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ST announces Cortex-A7/M4 hybrid SoC and OpenSTLinux distro

Feb 21, 2019 — by Eric Brown 4,192 views

[Updated: Feb. 23] — ST unveiled a Linux-driven “STM32MP1” SoC with dual Cortex-A7 cores and a Cortex-M4 core. The SoC will be available in April with several Raspberry Pi compatible dev boards.

STMicroelectronics announced a STM32MP1 SoC that intends to ease the transition for developers moving from its STM32 microprocessor unit (MCU) family to more complex embedded systems. Development boards based on the SoC — and equipped with connectors for Raspberry Pi and Arduino add-ons — will be available in April (see farther below).

(click image to enlarge)

A reader (asdf) has corrected our earlier claim that the STM32MP1 was ST’s first Cortex-A based product and the first to run Linux. The company launched an ARM9 based SPEAr series of processors back in 2005 that eventually evolved into the dual-Cortex-A9 SPEAr1300. This is now listed under legacy processors on the ST website, and the company lists only the STM32MP1 under microprocessors on its recently updated processor overview chart.

Aimed at industrial, consumer, smart home, health, and wellness applications, the STM32MP1 features dual, 650MHz Cortex-A7 cores running a new “mainlined, open-sourced” OpenSTLinux distro with Yocto Project and OpenEmbedded underpinnings. There’s also a 209MHz Cortex-M4 chip with an FPU, MPU, and DSP instructions. The Cortex-M4 is supported by an enhanced version of ST’s STM32Cube development tools that support the Cortex-A7 cores in addition to the M4 (see below).


Like most of NXP’s recent embedded SoCs, including the single- or -dual Cortex-A7 i.MX7 and its newer, Cortex-A53 i.MX8M and i.MX8M Mini, the STM32MP1 is a hybrid Cortex-A/M design intended in ST’s words to “perform fast processing and real-time tasks on a single chip.” Hybrid Cortex-A7/M4 SoCs are also available from Renesas, Marvell, and MediaTek, which has developed a custom-built MT3620 SoC as the hardware foundation for Microsoft’s Azure Sphere IoT framework.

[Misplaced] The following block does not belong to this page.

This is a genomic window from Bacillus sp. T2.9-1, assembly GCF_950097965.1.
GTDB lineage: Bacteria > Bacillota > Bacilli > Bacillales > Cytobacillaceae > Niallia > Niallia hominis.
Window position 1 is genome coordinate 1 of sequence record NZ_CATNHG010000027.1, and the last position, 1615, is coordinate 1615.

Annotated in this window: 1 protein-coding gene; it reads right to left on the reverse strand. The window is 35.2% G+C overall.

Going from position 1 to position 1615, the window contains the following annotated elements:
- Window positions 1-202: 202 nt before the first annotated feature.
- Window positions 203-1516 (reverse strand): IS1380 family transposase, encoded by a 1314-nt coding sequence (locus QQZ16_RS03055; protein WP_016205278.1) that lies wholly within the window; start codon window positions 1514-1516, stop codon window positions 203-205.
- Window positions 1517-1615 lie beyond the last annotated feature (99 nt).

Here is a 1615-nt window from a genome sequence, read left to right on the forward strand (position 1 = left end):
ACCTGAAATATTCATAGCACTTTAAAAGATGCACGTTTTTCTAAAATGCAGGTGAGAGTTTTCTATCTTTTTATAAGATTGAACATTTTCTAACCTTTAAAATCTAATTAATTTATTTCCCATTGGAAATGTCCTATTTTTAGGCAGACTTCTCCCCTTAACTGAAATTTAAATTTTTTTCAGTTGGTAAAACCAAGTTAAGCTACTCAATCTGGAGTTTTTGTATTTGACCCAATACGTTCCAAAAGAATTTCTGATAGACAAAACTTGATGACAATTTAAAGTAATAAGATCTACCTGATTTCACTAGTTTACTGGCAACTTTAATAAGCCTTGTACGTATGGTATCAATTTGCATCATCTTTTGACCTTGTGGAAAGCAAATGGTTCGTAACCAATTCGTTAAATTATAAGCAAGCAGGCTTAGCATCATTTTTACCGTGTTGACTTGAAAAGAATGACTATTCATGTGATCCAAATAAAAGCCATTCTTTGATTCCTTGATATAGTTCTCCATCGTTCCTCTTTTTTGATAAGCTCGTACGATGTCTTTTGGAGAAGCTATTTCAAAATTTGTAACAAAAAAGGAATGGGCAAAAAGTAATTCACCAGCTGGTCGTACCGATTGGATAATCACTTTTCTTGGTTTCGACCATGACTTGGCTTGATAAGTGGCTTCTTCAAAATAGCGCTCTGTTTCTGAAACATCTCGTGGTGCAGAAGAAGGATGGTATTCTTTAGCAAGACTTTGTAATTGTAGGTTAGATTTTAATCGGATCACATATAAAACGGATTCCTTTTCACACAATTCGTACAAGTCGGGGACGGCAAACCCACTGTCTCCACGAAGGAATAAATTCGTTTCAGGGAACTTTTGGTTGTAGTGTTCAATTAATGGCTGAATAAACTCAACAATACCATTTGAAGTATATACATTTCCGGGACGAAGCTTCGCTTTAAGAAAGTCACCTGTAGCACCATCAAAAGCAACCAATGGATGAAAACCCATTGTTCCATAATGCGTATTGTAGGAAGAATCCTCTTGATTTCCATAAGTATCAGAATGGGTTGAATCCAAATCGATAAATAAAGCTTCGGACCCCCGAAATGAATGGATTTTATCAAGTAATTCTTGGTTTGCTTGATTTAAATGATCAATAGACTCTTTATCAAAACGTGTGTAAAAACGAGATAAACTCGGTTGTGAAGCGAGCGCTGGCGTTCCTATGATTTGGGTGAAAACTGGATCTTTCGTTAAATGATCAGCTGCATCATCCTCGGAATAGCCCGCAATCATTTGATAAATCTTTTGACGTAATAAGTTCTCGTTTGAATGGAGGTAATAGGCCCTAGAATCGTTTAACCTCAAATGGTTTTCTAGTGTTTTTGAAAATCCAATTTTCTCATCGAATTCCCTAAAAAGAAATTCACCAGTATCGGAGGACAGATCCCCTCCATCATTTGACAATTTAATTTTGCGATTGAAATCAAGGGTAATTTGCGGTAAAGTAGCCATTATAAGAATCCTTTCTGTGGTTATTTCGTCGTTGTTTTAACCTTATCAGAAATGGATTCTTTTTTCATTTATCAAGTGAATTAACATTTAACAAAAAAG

As a market leader in Cortex-M MCUs, ST has made a larger leap from its comfort zone than these other semiconductor vendors. NXP and Renesas are also leading MCU vendors, but they have more recent experience with Cortex-A SoCs. NXP was crafting Linux-powered SoCs long before it changed it named from Freescale.

The SM32MP1 launch continues a trend of MCU technology companies reaching out to the Linux community. One example is Arm’s new Mbed Linux distro and Pelion IoT Platform, which orchestrates s-M and Cortex-A devices under a single IoT platform.

Inside the STM32MP1

The STM32MP1 is equipped with 32KB instruction and data caches, as well as a 256KB L2 cache. ST also supplies an optional Vivante 3D GPU with support for OpenGL ES 2.0 and 24-bit parallel RGB displays at up to WXGA (1280×800) at 60fps.

The SoC supports a 2-lane MIPI-DSI interface running at 1Gbps and offers native support for Linux and application frameworks such as Android Qt and Crank Software’s Storyboard GUI. While the GPU is pretty run-of-the-mill for Cortex-A7 SoCs it’s a giant leap from the perspective of MCU developers trying to bring up modern HMI displays.